Japanese Gardens of Portland

Amanda and I have spent the afternoon in the Japanese gardens of Portland. Quite amazing, really. The beauty of gardening is really something to behold. I first realized that gardening was more than (and entirely different from) farming when I met Amanda’s parents. Dad and Mom had ‘gardens’. They planted things in the dirt and then weeded and sculpted and purposed to bring about plants. They knew the names of the plants; sometimes (most times) they knew the Latin names also, and they weren’t afraid to tell me about the plant.This is planted here and that is planted there. This one is named William, and that one will bring on a gorgeous pink flower, etc. I had no idea.

I have learned so much about plants from the Dugdale family. I claim the deutzia as my favorite. I know where it is planted in our garden and that its little white flowers are the first to bloom in the spring time. The green plant part always stretches itself to reach the sunlight so we have to scratch through its greenery in order to get from the car to the house when we park in the driveway.

I know what a Rose bush is. And the Lamb’s Ear (Stachys byzantina). And the different Iris along the front wall. And the Columbine (Grandpasays Concubinus). The true gardener knows the names of the plants and why they were planted. The true gardener weeds and cultivates and brings life to his plants. Proper watering and sunlight. Proper pH of the soil and fertilizer that will bring the brightest flower and healthiest foliage. We thank God for his creation and are amazed at His diversity in so many things. Who would have thought of all the different plants? Really? Who could have imagined both the fern and the lily and the redwood? There’s not a chance in Vegas that the cosmic diversity we see in one garden could have come from self-selection.

No religion on earth believes that the same idea gave rise to both the whale and the crabgrass. Eastern religions at least purposefully build meaning into their gardens. They compose and balance and portray and build and identify and idealize and capture reality and reflect and craft and segregate and diversify and distinguish and blend. They feel and accentuate. They breathe and respond. They submit and dominate. They fashion and worship.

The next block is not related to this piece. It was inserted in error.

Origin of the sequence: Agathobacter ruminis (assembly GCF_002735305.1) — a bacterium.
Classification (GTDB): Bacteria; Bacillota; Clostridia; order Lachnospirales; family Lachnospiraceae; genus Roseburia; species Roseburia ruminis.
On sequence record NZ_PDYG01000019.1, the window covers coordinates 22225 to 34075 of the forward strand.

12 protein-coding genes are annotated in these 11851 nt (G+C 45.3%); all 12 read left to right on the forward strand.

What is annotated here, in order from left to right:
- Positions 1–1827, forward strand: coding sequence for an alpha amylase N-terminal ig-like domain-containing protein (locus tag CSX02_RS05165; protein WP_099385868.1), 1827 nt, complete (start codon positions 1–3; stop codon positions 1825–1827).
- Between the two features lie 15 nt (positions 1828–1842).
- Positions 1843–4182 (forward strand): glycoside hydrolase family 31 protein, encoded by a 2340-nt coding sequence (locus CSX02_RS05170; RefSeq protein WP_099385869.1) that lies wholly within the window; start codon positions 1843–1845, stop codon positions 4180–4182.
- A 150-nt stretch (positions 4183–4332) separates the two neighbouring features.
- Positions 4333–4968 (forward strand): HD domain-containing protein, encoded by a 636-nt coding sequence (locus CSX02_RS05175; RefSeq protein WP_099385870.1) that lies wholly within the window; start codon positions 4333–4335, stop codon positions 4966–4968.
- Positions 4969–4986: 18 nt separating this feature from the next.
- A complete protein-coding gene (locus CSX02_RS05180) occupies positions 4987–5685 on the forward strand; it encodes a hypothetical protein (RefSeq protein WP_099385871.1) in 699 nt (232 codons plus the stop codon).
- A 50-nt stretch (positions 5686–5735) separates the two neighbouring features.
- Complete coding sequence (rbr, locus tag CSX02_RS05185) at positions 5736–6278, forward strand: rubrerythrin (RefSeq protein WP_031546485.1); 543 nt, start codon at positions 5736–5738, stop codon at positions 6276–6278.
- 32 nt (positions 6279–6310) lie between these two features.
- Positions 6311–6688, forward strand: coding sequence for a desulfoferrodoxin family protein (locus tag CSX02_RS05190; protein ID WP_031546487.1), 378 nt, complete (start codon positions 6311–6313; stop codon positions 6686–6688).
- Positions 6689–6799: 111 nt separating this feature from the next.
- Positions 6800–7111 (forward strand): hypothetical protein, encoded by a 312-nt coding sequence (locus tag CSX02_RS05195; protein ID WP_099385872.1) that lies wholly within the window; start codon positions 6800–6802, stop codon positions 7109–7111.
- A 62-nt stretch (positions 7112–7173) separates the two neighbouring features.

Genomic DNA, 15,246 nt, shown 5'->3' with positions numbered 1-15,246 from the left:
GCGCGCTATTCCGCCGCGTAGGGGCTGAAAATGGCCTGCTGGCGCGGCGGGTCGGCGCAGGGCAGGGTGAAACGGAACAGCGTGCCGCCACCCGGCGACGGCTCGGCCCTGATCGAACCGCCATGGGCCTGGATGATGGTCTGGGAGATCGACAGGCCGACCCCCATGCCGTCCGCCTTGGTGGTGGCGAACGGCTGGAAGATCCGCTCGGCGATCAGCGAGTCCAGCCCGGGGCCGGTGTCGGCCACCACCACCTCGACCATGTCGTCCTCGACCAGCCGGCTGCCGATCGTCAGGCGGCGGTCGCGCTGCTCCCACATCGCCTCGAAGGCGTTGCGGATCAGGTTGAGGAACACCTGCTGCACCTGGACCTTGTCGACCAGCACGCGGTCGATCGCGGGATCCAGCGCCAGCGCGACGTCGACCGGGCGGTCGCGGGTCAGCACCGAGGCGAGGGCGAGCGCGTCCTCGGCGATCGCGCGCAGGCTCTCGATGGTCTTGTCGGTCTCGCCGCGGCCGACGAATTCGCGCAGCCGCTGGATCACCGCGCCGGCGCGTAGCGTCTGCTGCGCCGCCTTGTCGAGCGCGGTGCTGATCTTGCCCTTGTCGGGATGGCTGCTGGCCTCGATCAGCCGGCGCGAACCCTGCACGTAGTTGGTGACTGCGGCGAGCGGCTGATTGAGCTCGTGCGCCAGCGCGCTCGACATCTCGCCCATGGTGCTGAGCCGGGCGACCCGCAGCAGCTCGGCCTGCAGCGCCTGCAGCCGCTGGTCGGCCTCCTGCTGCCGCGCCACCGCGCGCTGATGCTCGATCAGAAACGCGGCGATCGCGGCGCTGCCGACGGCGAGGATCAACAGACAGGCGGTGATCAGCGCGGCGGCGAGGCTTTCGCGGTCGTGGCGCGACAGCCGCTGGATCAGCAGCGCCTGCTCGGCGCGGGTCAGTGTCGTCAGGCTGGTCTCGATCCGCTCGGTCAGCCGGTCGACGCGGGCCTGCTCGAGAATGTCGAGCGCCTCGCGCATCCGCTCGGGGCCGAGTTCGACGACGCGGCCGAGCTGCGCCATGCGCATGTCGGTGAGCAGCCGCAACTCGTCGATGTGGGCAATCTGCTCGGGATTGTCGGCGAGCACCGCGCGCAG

But they do not acknowledge the God who made all things.

How does one love the craft of unbelief when it highlights the beauty of the creation of God to the exclusion of the Creator? The Japanese gardens highlighted below are stunning. They were well thought out and genuinely are second to none. The forms are in their balance and place. Even the asymmetry is poetically and artfully highlighting the tension and resolution in every arch and line. And emptiness is built into the mix. Without nothing, you cannot have something.

God made it all and holds it all together with his powerful Word. Every molecule and cell. Every blade of grass and silicone bead is hand-crafted to point to the creator and to give Him glory and praise. We so often worship the created thing instead of the Creator.

I have copied below directly from the website.

The Five Gardens

The 5.5 acre Japanese Garden is composed of five distinct garden styles. When we enter a Japanese garden, the desired effect is to realize a sense of peace, harmony, and tranquility and to experience the feeling of being a part of nature. In a deep sense, the Japanese garden is a living reflection of the long history and traditional culture of Japan. Influenced by Shinto, Buddhist, and Taoist philosophies, there is always “something more” in these compositions of stone, water, and plants than meets the eye.

Three of the essential elements used to create a Japanese garden are stone, the “bones” of the landscape; water, the life-giving force; and plants, the tapestry of the four seasons. Japanese garden designers feel that good stone composition is one of the most important elements in creating a well-designed garden. Secondary elements include pagodas, stone lanterns, water basins, arbors, and bridges. Japanese gardens are asymmetrical in design and reflect nature in idealized form. Traditionally, human scale is maintained throughout so that one always feels part of the environment, not overpowered by it. As Professor Tono wanted to incorporate native trees in our Garden so that it would blend naturally with its environment, some of the plantings here are on a larger scale.

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